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ERIC Number: ED286268
Record Type: RIE
Publication Date: 1986
Pages: 43
Abstractor: N/A
Reference Count: N/A
Labor Market Experience of Teenagers with and without High School Diplomas.
Stern, David; And Others
The rationale for high school dropout reduction programs rests mainly on evidence that graduates are more successful than dropouts in the labor market. It is not evident, however, whether this difference is attributable to the diploma itself or to underlying characteristics that affect both graduation and labor market success. This paper estimates the effect of the diploma on labor market success, over and above prior differences between graduates and dropouts, using a statistical procedure controlled for observable characteristics (ethnicity, gender, and academic achievement). The research also attempted to discover the role of unmeasured characteristics that may be associated with high school completion and labor market success. After selecting data from the 1980 sophomore cohort in the "High School and Beyond" survey, comparisons were made between a group who left school without a diploma and a group who graduated but did not attend postsecondary school. Results indicate that differences in employment and earnings between teenagers with and without diplomas are primarily not attributable to differences in measured prior characteristics. Dropouts' labor market difficulties are therefore not merely symptomatic of the prior characteristics measured by this research. The question remains whether the problems are due to discrimination by employers against dropouts or to other unmeasured variables. Society's gain from dropout reduction programs depends on whether employers' reasons for favoring graduates are arbitrary or valid. Conversely, if dropouts have unobserved characteristics causing them to be less productive than graduates, then society's gain from program efforts depends on whether would-be dropouts acquire characteristics during schooling that make them more productive. Seventeen references and 13 tables of data are appended. (CJH)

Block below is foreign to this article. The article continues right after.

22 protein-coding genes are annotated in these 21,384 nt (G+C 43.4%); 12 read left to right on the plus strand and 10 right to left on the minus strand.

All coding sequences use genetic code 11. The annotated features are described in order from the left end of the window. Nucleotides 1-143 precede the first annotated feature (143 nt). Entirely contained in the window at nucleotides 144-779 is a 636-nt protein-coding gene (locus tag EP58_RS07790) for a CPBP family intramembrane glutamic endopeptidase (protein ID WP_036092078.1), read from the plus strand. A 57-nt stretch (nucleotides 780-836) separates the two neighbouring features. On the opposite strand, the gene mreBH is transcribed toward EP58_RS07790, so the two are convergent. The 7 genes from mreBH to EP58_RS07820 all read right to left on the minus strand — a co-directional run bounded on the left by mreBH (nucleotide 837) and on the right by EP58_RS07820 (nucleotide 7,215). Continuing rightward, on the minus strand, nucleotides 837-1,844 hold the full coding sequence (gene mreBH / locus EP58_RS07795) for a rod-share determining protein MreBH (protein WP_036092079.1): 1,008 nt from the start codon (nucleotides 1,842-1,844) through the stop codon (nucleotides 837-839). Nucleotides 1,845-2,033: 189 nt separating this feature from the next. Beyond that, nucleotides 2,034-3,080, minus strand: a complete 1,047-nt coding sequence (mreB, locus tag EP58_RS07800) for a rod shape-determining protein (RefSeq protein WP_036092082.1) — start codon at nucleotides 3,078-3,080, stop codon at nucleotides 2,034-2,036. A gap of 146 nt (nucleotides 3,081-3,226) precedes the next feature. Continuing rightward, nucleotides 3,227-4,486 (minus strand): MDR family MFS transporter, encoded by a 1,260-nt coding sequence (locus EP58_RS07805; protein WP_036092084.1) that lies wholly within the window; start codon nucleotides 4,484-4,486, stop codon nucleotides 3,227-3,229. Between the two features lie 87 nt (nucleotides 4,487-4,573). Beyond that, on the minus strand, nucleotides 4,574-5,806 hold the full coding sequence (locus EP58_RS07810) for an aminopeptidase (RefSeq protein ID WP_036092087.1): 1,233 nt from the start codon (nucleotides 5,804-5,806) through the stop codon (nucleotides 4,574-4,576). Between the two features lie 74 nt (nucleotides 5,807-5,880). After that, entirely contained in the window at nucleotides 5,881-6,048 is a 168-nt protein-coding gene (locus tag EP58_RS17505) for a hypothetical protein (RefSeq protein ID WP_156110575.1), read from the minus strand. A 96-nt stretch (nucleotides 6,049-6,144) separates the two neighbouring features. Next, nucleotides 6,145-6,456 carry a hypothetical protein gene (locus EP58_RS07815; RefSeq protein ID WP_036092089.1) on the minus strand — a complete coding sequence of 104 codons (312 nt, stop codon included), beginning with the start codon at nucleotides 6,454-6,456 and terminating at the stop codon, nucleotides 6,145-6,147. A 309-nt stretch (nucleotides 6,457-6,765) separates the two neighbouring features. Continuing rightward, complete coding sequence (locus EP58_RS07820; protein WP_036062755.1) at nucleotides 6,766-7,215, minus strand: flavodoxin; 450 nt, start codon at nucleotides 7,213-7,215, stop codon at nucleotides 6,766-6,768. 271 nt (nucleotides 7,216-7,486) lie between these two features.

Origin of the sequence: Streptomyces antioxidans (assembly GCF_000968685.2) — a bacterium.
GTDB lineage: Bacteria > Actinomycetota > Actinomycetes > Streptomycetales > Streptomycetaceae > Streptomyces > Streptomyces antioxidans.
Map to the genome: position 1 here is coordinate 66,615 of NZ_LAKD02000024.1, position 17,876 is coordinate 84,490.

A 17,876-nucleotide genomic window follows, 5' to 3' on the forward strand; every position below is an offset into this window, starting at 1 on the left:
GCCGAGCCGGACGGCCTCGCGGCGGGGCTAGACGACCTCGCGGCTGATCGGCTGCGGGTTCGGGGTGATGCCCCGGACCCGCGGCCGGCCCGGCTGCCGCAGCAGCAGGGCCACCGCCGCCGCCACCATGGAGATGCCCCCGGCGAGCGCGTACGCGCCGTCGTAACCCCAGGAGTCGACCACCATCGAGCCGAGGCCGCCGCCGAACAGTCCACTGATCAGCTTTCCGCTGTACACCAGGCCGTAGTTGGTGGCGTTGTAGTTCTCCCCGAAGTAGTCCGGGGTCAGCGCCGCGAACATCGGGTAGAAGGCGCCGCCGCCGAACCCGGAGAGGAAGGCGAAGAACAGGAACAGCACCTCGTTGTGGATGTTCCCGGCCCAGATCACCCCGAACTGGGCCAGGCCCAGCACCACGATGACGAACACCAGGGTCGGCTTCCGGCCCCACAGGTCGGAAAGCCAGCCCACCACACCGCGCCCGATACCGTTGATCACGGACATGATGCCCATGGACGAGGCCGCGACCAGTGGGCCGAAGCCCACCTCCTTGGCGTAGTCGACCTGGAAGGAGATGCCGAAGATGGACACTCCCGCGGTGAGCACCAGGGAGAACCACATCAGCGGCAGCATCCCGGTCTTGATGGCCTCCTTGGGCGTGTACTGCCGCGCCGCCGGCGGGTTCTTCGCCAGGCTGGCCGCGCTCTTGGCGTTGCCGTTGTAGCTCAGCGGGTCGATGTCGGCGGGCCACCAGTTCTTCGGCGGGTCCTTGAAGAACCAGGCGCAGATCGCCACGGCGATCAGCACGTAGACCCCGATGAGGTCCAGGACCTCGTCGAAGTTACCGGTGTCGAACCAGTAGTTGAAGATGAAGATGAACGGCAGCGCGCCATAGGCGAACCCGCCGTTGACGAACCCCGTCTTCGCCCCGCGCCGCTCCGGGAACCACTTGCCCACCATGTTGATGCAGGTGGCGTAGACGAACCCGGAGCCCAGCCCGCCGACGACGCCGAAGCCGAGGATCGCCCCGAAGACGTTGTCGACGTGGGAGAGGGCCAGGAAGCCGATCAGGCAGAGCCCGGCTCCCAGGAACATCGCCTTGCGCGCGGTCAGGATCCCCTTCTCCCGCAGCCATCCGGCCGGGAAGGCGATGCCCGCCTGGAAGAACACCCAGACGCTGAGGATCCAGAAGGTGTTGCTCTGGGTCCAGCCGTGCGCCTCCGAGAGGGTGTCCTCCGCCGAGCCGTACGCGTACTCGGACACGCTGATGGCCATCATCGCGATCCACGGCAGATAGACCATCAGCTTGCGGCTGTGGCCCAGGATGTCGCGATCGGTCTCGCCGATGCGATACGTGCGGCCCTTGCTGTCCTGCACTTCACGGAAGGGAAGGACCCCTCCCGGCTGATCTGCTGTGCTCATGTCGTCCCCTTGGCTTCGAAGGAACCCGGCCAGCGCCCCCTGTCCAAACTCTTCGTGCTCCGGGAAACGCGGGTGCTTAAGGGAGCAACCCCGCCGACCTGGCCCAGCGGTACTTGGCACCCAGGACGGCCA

Publication Type: Reports - Research
Education Level: N/A
Audience: Administrators; Practitioners
Language: English
Sponsor: N/A
Authoring Institution: N/A